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Being grateful can bring more joy to your life



“Grateful for small things, big things

and everything in between” - Mandy Hale


Incorporating gratefulness into my life happened during my time at university. Whilst studying about the correlation between positive psychology and mental health wellbeing, a study about gratefulness was presented to my group. A study by Alex M. Grant (2010) found that student’s well being can enhance through practicing gratefulness daily. Results showed that their social relationships improved whilst their stress levels were reduced. Intrigued by results, my research regarding gratefulness started and here is what I learnt.


“A grateful heart is a magnet for miracles” - Vicki Becker


Firstly, Google informed me that gratefulness is “a feeling of appreciation or thanks”. Researching further, gratefulness was defined as “ a thankful appreciation for what an individual receives, whether tangible or intangible. With gratitude, people acknowledge the goodness in the lives”.

Given the information of what gratitude represents, I searched further, to understand how to incorporate gratitude into my everyday life. Gratitude practice can be split into a few sections as certain practices might include writing things down and other aspects are based on thoughts and beliefs. Throughout different studies, writing a journal was used as a primary practice and therefore my decision was to try that idea out first.


Practicing gratefulness bought more joy to my life and through direct practice it became a part of my life. Not all methods work for everyone and some will work better than others. Here are some other methods and hopefully they will help you become more grateful!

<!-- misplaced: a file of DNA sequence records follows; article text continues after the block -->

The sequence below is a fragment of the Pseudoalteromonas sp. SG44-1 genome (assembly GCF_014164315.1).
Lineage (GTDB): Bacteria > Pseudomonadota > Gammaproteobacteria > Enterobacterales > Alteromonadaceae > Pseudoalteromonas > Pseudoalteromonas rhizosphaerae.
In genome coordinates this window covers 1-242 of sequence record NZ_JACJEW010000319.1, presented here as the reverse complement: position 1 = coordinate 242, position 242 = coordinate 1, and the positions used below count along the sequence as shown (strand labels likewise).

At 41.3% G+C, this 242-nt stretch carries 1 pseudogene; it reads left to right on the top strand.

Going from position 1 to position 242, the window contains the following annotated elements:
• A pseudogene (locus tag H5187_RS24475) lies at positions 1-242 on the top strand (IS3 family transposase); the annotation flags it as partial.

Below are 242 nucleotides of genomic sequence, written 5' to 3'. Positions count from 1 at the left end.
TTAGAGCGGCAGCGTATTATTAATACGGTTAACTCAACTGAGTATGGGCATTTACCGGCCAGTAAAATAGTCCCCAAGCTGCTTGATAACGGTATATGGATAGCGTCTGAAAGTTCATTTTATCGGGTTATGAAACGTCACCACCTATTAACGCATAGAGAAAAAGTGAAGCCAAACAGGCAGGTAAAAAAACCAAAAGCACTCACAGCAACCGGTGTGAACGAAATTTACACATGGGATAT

Ways of incorporating gratefulness into your life:




  1. Gratefulness Journal

Writing a journal can be done regularly and can be revisited when you are feeling down. If you enjoy keeping a diary it will be easy to keep committed to this and you may find it enjoyable. Plus it gives you another excuse to buy another nice notebook.

Tip: Write specific things rather than broad - instead of writing “I’m grateful for my bed” try writing “I’m grateful for having a warm and cozy bed to sleep in tonight”.



2. Writing a letter

Writing a grateful letter to family, friends or even strangers who affected your life can increase levels of happiness and satisfaction. Writing letters may help you feel better due to thanking people directly for all things they do for you. Importantly, you should write thank you letters to yourself as it is easy to dismiss everything you do daily for your body and mind.

Tip: If you can not write a letter due to time issues but want to practice gratefulness, try writing a thank you note to you family members, friends, colleagues or yourself.


3. Gratefulness Jar